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Memorial service for Professor Emeritus Joseph T.A. Lee, 2:00 p.m., October 6, at Kerrytown Concert House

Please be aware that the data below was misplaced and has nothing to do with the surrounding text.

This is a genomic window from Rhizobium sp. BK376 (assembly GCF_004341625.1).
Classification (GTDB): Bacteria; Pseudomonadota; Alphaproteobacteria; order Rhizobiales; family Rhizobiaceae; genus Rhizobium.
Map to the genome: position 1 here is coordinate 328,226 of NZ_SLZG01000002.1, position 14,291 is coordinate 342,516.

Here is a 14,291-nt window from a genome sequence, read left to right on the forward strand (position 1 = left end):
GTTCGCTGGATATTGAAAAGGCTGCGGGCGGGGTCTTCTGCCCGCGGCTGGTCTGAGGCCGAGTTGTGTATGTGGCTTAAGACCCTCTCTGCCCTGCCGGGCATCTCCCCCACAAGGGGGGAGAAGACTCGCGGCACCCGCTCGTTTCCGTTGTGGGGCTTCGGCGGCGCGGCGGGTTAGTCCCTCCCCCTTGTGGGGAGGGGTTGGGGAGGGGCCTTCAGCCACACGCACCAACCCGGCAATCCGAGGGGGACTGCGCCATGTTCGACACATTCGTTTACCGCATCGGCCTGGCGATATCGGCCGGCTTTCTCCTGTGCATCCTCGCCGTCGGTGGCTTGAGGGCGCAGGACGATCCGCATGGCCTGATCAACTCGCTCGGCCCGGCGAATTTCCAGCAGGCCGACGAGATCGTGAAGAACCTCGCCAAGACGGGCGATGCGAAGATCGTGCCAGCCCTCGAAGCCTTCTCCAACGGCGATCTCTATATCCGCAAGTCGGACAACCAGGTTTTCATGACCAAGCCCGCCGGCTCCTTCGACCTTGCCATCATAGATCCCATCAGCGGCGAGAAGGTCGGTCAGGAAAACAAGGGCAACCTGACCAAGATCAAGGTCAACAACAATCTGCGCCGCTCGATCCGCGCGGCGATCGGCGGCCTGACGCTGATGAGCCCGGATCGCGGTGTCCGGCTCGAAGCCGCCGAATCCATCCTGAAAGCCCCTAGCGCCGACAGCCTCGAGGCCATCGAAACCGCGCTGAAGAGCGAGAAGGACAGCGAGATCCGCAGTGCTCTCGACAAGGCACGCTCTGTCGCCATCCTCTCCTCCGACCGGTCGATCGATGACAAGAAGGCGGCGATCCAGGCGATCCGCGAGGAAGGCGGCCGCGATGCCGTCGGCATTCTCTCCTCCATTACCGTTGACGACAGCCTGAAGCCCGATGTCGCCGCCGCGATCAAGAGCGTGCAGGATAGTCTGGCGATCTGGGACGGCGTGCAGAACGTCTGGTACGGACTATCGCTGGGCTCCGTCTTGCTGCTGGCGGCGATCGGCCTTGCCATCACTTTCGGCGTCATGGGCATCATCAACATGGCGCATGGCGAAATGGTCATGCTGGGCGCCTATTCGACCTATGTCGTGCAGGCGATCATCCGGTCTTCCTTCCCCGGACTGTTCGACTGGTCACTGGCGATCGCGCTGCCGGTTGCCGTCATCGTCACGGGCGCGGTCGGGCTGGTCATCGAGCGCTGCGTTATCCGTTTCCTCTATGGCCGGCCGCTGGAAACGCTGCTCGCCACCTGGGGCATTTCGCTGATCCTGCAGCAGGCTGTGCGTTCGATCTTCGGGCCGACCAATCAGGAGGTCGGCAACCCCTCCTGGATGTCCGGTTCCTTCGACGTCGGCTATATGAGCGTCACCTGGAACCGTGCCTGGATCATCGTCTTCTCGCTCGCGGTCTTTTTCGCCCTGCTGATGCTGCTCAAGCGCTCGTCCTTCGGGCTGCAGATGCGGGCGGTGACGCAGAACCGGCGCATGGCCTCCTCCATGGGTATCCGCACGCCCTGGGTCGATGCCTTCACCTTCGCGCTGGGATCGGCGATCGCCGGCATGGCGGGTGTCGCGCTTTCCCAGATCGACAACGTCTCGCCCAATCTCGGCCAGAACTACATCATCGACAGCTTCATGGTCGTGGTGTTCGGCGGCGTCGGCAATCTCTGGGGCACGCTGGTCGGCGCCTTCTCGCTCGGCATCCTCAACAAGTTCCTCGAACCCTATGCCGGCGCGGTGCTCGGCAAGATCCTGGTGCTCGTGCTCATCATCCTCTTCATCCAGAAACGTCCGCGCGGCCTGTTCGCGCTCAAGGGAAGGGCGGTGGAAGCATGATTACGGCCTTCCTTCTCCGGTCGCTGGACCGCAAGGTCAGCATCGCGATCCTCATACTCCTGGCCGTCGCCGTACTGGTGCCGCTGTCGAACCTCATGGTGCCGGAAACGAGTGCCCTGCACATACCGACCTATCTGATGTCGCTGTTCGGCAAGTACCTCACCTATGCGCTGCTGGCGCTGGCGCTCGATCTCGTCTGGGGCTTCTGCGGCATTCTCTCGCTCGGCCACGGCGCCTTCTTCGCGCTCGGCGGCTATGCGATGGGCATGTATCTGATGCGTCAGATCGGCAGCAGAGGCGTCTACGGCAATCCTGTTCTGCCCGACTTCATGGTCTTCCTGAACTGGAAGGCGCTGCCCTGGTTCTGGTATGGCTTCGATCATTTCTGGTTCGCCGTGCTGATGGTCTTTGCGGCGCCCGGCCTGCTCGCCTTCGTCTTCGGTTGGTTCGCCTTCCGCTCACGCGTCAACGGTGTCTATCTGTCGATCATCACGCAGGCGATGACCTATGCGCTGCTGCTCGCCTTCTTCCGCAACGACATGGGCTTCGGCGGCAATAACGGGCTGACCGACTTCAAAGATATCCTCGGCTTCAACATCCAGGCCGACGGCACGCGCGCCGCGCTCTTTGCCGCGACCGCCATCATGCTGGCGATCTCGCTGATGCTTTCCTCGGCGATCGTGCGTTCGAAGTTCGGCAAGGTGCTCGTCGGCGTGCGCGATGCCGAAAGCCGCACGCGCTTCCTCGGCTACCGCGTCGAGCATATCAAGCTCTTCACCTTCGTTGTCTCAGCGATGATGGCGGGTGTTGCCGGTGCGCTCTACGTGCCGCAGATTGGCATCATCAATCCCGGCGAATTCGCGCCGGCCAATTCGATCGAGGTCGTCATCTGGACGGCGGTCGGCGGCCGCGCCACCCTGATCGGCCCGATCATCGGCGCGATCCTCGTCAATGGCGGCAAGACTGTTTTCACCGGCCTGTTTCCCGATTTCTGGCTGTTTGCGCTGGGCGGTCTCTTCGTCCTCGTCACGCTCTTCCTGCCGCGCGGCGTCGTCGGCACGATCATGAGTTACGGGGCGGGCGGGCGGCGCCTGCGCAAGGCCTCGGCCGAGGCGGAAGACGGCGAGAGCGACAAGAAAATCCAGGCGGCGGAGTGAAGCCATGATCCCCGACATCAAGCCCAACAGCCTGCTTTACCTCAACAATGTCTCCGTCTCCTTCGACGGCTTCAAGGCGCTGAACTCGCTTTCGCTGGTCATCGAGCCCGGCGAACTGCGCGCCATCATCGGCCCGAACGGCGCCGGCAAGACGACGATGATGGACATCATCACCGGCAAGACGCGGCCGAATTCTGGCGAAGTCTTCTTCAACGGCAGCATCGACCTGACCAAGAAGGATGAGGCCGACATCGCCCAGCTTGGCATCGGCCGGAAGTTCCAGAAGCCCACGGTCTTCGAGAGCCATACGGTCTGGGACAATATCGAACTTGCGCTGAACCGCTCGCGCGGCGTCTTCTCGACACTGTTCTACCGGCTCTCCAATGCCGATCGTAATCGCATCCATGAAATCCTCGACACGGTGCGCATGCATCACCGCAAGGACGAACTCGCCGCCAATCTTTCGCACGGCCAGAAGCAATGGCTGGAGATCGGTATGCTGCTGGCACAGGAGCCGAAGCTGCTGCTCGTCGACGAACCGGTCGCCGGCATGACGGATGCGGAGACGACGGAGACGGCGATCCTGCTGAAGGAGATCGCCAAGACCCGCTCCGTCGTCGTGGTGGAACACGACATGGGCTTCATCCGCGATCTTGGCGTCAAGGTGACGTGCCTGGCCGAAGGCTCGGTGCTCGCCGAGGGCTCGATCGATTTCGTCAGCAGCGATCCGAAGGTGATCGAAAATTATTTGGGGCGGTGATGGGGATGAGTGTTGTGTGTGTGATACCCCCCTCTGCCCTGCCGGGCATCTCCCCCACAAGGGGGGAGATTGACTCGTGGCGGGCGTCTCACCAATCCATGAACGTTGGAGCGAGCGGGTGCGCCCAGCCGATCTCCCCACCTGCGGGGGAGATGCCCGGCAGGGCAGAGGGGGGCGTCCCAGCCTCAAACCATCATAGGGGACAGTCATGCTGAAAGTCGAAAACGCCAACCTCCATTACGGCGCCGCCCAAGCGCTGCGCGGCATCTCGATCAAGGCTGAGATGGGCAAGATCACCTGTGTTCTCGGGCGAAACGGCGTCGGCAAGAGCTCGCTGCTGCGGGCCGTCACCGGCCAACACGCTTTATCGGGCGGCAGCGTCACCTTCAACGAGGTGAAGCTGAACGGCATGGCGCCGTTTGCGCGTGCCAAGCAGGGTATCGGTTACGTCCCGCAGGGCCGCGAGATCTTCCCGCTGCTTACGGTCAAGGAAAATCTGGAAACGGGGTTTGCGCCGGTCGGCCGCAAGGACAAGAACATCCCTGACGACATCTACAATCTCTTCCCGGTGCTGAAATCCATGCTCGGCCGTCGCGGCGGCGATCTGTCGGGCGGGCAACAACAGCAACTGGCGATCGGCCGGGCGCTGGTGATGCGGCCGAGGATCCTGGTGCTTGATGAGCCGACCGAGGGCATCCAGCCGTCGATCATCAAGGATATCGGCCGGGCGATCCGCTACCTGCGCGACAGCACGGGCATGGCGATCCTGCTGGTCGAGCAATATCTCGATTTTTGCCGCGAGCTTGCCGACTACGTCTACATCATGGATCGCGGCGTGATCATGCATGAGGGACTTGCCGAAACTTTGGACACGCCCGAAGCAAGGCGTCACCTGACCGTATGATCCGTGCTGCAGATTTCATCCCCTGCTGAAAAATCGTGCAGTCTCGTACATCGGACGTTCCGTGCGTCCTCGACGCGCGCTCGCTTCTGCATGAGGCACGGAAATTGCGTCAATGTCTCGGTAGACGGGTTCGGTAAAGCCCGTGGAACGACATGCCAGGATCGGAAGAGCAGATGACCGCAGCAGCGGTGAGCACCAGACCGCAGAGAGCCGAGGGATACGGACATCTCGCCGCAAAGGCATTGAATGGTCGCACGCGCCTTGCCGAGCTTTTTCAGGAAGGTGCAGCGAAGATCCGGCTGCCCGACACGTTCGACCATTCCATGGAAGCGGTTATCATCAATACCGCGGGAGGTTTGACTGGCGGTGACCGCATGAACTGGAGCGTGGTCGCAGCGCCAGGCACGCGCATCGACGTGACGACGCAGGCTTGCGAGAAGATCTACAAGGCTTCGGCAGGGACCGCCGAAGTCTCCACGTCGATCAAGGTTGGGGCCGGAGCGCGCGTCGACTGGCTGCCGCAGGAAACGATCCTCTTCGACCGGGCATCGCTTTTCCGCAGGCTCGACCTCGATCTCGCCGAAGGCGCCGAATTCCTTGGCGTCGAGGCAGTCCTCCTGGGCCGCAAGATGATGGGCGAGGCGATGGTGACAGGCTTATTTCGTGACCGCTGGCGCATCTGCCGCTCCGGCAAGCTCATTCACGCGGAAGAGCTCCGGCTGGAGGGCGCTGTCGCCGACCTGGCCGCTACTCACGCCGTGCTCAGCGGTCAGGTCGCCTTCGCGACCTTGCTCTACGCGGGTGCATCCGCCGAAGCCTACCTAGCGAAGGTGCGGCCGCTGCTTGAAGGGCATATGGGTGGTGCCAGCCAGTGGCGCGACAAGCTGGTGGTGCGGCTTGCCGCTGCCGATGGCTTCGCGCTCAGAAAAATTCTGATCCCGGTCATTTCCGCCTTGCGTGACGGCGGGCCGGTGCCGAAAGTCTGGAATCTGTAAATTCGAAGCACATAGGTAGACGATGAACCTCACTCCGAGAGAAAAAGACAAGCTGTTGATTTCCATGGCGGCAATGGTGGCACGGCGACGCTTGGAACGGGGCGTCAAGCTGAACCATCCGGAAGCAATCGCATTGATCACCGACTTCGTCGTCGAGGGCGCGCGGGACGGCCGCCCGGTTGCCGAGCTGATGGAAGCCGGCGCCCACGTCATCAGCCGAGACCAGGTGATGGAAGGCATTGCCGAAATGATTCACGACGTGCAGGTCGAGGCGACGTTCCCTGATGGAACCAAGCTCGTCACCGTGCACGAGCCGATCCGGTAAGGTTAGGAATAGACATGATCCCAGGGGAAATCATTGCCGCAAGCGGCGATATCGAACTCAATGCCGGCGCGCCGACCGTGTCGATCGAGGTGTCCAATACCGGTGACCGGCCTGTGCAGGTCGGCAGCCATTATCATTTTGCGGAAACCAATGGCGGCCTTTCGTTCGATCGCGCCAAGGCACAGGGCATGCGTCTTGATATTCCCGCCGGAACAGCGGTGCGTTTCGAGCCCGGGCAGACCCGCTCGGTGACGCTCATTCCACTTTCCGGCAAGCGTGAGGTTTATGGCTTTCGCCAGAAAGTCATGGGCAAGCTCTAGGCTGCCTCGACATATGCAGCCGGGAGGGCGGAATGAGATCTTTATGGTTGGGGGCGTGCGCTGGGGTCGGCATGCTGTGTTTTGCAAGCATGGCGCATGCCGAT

Joseph T.A. Lee, B.S.E.C.E.’42, M.S.(ENG)’43, B.Arch.’55, professor emeritus of Taubman College, where he taught architecture for three decades, died August 15, 2009 at his home in Ann Arbor. He was 91 years old. Born in Nanaimo, British Columbia, Canada of immigrant Chinese parents, his interest in architecture began as a boy when he built pens for pigeons and rabbits, remodeling his family’s house when he was in high school. In New York he worked in the architectural firms of Eggers and Higgins, William Muschenheim, Sanders -Malsin-Reiman, and also served as Clerk of the Works at Frank Lloyd Wright’s Usonia planned community in Pleasantville, New York. He also practiced architecture in Ann Arbor, with George Brigham, Don McMullen, and in private practice. He designed residential, commercial, industrial and institutional projects. In 1969, he entered into a partnership aimed to redevelop the area around the Ann Arbor Farmers’ Market, renovating the surrounding warehouse buildings and renting them to small businesses. Successful in spite of the prevailing trend toward shopping malls on the city’s periphery, the resulting shopping area is now known as Kerrytown and is an Ann Arbor landmark. Professor Lee served on the Ann Arbor School Board, as chair of the Ann Arbor Goals Conference in the mid-60’s, which looked critically at the impact of the rapidly changing social, economic and natural environment of Ann Arbor. He also chaired the Huron River Beautification Committee (1966-68) and the Mayor’s Committee on the Design of the Huron Parkway Bridge. He was a member of the first delegation of Chinese-American scholars and scientists invited by the Chinese government to speak at universities in the People’s Republic of China in 1972, immediately after renewal of diplomatic relations between the United States and China. Professor Lee enjoyed the stimulation and interaction of the studio teaching environment and encouraged his studio students to discover design principles through their own exploration. His belief that architecture is best when it acts as a backdrop to enhance human community and living motivated him to create an annual scholarship for a graduate architecture student who “shows the most promise for a career that has a balanced, integrated, and broad approach to the design of human space.” In addition to the scholarship at Taubman College, he and his late wife Elsie set up at the University of Michigan the Elsie Choy Lee Scholarship at the Center for Continuing Education for Women. Memorial donations can be made to either of those scholarship funds.